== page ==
Alrosa has stopped supplying rough diamonds to Lev Leviev’s LLD Diamonds through its contract-sales arrangement, as part of a reshuffle of the miner’s long-term client list.
The tycoon’s Israel-based firm is one of “several” former customers that have dropped off the 2019 supply roster, known as the Alrosa Alliance program, the Russian company said.
“Last year, there was a decision to exclude LLD from the long-term client list due to noncompliance with Alrosa Alliance principles,” a spokesperson for the Russian producer explained in an email to Rapaport News this week. The Russian company has guidelines that state various possible reasons for suspending a client.
Alrosa has not confirmed the identity of the other companies it removed from the list.
LLD has been under the spotlight since Israeli police arrested several of its employees in November on suspicion of smuggling diamonds worth hundreds of millions of shekels into the country. Alrosa declined to say whether the move was directly related to the probe, while LLD did not respond to a request for comment.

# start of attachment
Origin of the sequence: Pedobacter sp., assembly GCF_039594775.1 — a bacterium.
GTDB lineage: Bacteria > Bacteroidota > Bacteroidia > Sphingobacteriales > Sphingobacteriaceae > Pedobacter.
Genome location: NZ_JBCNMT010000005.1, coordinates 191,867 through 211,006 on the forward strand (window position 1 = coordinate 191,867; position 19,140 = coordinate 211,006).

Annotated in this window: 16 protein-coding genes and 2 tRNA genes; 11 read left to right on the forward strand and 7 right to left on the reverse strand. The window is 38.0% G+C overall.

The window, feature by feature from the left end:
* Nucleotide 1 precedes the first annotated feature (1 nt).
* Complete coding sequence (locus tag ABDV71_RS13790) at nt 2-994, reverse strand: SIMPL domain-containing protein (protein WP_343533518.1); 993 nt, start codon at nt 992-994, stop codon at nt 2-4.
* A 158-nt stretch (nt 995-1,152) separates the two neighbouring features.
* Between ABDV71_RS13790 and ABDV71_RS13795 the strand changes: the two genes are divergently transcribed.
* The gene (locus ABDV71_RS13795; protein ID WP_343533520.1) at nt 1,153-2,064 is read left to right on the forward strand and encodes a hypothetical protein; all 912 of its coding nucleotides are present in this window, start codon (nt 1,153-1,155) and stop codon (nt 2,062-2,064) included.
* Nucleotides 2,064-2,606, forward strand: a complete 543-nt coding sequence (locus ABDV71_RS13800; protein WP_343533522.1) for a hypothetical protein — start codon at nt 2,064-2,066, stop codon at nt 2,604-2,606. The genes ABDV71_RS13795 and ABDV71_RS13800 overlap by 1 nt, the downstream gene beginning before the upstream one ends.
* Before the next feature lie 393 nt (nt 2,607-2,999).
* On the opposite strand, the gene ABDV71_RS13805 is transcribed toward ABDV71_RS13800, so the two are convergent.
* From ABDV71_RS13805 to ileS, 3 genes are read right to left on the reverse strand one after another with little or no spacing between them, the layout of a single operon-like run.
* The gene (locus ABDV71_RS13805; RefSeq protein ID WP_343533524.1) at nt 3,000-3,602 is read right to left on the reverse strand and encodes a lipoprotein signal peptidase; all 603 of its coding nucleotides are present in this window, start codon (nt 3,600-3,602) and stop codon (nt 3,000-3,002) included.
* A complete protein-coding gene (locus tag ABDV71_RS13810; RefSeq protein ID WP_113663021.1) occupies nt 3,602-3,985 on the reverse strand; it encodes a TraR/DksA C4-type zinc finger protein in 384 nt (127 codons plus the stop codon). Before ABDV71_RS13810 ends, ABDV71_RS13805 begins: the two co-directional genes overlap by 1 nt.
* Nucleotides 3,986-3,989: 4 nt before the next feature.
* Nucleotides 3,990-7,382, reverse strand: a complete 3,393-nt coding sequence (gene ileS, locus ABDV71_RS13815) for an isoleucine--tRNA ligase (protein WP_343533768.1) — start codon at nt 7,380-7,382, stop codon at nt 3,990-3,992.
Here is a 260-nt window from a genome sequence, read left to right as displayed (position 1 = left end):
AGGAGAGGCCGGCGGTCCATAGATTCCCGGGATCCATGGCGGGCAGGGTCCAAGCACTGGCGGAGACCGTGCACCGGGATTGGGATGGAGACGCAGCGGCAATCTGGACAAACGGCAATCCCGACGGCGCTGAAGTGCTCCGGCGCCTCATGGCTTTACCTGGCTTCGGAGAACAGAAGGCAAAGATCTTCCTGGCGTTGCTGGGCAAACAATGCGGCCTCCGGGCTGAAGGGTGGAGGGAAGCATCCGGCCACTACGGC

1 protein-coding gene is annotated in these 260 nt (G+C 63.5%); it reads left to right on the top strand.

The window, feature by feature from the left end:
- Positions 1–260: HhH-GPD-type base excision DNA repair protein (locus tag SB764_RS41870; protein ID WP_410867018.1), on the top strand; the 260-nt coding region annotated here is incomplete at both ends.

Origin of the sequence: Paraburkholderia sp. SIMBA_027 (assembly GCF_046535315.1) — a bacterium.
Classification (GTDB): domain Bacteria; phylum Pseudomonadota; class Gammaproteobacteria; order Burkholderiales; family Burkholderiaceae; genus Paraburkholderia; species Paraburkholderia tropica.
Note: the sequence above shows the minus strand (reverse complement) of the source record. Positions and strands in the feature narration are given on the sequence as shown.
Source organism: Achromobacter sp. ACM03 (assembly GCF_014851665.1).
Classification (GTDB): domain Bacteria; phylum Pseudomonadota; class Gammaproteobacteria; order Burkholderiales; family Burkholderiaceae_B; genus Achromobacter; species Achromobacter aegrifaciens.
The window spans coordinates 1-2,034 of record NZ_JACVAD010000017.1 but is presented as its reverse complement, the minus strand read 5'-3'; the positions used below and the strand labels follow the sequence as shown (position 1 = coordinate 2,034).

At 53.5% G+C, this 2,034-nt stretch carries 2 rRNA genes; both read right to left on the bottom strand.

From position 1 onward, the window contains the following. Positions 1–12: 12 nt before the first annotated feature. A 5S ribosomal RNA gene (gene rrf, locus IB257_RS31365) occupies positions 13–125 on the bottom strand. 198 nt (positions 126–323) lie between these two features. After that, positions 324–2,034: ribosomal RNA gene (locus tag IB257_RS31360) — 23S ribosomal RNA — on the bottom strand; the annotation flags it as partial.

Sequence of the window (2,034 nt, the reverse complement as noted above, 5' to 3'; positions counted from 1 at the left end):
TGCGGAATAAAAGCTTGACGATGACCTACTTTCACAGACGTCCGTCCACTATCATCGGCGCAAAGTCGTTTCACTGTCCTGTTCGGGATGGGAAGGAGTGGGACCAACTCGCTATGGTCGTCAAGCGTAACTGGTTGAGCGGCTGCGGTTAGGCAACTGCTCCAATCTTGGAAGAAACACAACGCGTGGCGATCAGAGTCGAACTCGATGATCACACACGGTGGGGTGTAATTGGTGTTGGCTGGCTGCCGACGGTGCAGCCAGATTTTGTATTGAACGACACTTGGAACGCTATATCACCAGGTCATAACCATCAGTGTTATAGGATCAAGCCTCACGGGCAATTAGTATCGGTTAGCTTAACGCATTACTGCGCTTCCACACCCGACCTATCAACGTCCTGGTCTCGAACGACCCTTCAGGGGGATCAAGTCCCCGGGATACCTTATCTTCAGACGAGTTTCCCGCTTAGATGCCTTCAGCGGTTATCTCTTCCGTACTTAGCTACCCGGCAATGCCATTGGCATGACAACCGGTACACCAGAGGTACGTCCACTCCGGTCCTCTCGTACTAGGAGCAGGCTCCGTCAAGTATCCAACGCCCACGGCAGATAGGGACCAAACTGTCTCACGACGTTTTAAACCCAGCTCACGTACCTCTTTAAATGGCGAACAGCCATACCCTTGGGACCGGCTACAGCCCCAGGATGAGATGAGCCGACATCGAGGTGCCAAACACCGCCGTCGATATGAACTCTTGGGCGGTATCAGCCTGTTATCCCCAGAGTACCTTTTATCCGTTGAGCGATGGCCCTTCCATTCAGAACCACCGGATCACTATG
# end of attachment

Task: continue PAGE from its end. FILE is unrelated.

The Alrosa Alliance accounts for about 70% of the miner’s rough sales by volume. It operates a similar arrangement to De Beers’ sightholder system, offering stable supply to companies that can demonstrate demand and comply with its rules on business practices.
Alrosa has expanded its list to 59 long-term buyers of gem-quality rough for 2019, from 56 last year. The six new members were Hong Kong-based jewelry retailer Chow Sang Sang, Indian diamond firms Kapu Gems, Mohit Diamonds, VD Global and M. Suresh Company, and Switzerland-based manufacturer Richold.
“We confirm the inviolability of Alrosa Alliance principles, and are interested in diversifying our client base, which has grown compared to last year,” said Evgeny Agureev, director of Alrosa’s United Selling Organization. While the new customers showed sufficient “trading activity” to warrant gaining long-term supply, “several companies dropped out from the list,” he added.
The miner also accepted two Belgian companies, H.D. Diam and IGC Group, as candidates for potential future long-term contracts. Both firms have previously bought from Alrosa in ad-hoc deals, known as spot transactions.
Last year, Alrosa switched to annual assessments of clients’ rough-diamond allocations, bringing its policy more in line with that of De Beers. Under the old system, Alrosa’s supply deals with clients held for three years.